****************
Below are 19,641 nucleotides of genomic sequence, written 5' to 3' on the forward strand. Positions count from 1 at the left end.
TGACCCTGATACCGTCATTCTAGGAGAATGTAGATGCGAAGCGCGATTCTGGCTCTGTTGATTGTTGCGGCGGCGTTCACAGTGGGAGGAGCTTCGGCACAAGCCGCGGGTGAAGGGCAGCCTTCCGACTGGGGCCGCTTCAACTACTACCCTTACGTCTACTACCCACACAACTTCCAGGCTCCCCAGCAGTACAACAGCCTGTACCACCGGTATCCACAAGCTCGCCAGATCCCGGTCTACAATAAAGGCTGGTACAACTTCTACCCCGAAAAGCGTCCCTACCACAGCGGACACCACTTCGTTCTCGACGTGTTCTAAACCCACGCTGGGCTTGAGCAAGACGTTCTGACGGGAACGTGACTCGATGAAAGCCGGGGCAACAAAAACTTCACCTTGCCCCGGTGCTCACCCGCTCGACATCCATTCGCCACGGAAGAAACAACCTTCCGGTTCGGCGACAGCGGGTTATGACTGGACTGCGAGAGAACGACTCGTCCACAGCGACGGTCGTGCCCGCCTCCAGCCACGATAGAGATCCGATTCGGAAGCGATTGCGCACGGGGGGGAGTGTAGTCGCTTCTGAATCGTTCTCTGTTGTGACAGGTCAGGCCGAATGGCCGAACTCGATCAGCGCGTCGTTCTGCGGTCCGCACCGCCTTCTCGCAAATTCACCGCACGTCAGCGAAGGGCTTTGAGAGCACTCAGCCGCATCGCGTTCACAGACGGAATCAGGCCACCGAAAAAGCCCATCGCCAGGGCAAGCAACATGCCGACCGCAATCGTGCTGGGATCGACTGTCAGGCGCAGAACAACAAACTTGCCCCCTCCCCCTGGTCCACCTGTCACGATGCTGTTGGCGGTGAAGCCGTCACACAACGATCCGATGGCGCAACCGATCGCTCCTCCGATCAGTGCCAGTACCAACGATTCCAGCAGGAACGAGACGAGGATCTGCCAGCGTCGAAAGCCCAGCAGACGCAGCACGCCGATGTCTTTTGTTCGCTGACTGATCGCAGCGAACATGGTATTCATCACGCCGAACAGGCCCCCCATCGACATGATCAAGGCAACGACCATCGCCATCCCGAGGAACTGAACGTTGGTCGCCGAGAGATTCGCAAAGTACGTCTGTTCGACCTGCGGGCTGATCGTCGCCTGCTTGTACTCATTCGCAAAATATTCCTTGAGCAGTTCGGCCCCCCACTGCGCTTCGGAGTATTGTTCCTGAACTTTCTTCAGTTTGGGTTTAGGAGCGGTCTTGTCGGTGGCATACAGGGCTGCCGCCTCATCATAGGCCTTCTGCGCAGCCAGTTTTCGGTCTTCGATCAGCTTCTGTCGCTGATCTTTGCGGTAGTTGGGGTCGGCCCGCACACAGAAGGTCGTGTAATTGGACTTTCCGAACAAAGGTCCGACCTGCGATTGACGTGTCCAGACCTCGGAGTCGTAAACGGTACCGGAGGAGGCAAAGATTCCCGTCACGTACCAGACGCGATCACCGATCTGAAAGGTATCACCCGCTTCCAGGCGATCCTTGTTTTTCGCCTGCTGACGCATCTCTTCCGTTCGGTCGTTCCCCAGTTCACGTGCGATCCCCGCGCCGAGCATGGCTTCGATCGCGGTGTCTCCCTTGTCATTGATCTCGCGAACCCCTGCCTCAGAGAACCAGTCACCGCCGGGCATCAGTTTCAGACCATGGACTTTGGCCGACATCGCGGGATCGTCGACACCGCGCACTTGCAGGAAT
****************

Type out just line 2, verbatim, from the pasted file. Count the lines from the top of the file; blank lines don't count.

TGACCCTGATACCGTCATTCTAGGAGAATGTAGATGCGAAGCGCGATTCTGGCTCTGTTGATTGTTGCGGCGGCGTTCACAGTGGGAGGAGCTTCGGCACAAGCCGCGGGTGAAGGGCAGCCTTCCGACTGGGGCCGCTTCAACTACTACCCTTACGTCTACTACCCACACAACTTCCAGGCTCCCCAGCAGTACAACAGCCTGTACCACCGGTATCCACAAGCTCGCCAGATCCCGGTCTACAATAAAGGCTGGTACAACTTCTACCCCGAAAAGCGTCCCTACCACAGCGGACACCACTTCGTTCTCGACGTGTTCTAAACCCACGCTGGGCTTGAGCAAGACGTTCTGACGGGAACGTGACTCGATGAAAGCCGGGGCAACAAAAACTTCACCTTGCCCCGGTGCTCACCCGCTCGACATCCATTCGCCACGGAAGAAACAACCTTCCGGTTCGGCGACAGCGGGTTATGACTGGACTGCGAGAGAACGACTCGTCCACAGCGACGGTCGTGCCCGCCTCCAGCCACGATAGAGATCCGATTCGGAAGCGATTGCGCACGGGGGGGAGTGTAGTCGCTTCTGAATCGTTCTCTGTTGTGACAGGTCAGGCCGAATGGCCGAACTCGATCAGCGCGTCGTTCTGCGGTCCGCACCGCCTTCTCGCAAATTCACCGCACGTCAGCGAAGGGCTTTGAGAGCACTCAGCCGCATCGCGTTCACAGACGGAATCAGGCCACCGAAAAAGCCCATCGCCAGGGCAAGCAACATGCCGACCGCAATCGTGCTGGGATCGACTGTCAGGCGCAGAACAACAAACTTGCCCCCTCCCCCTGGTCCACCTGTCACGATGCTGTTGGCGGTGAAGCCGTCACACAACGATCCGATGGCGCAACCGATCGCTCCTCCGATCAGTGCCAGTACCAACGATTCCAGCAGGAACGAGACGAGGATCTGCCAGCGTCGAAAGCCCAGCAGACGCAGCACGCCGATGTCTTTTGTTCGCTGACTGATCGCAGCGAACATGGTATTCATCACGCCGAACAGGCCCCCCATCGACATGATCAAGGCAACGACCATCGCCATCCCGAGGAACTGAACGTTGGTCGCCGAGAGATTCGCAAAGTACGTCTGTTCGACCTGCGGGCTGATCGTCGCCTGCTTGTACTCATTCGCAAAATATTCCTTGAGCAGTTCGGCCCCCCACTGCGCTTCGGAGTATTGTTCCTGAACTTTCTTCAGTTTGGGTTTAGGAGCGGTCTTGTCGGTGGCATACAGGGCTGCCGCCTCATCATAGGCCTTCTGCGCAGCCAGTTTTCGGTCTTCGATCAGCTTCTGTCGCTGATCTTTGCGGTAGTTGGGGTCGGCCCGCACACAGAAGGTCGTGTAATTGGACTTTCCGAACAAAGGTCCGACCTGCGATTGACGTGTCCAGACCTCGGAGTCGTAAACGGTACCGGAGGAGGCAAAGATTCCCGTCACGTACCAGACGCGATCACCGATCTGAAAGGTATCACCCGCTTCCAGGCGATCCTTGTTTTTCGCCTGCTGACGCATCTCTTCCGTTCGGTCGTTCCCCAGTTCACGTGCGATCCCCGCGCCGAGCATGGCTTCGATCGCGGTGTCTCCCTTGTCATTGATCTCGCGAACCCCTGCCTCAGAGAACCAGTCACCGCCGGGCATCAGTTTCAGACCATGGACTTTGGCCGACATCGCGGGATCGTCGACACCGCGCACTTGCAGGAAT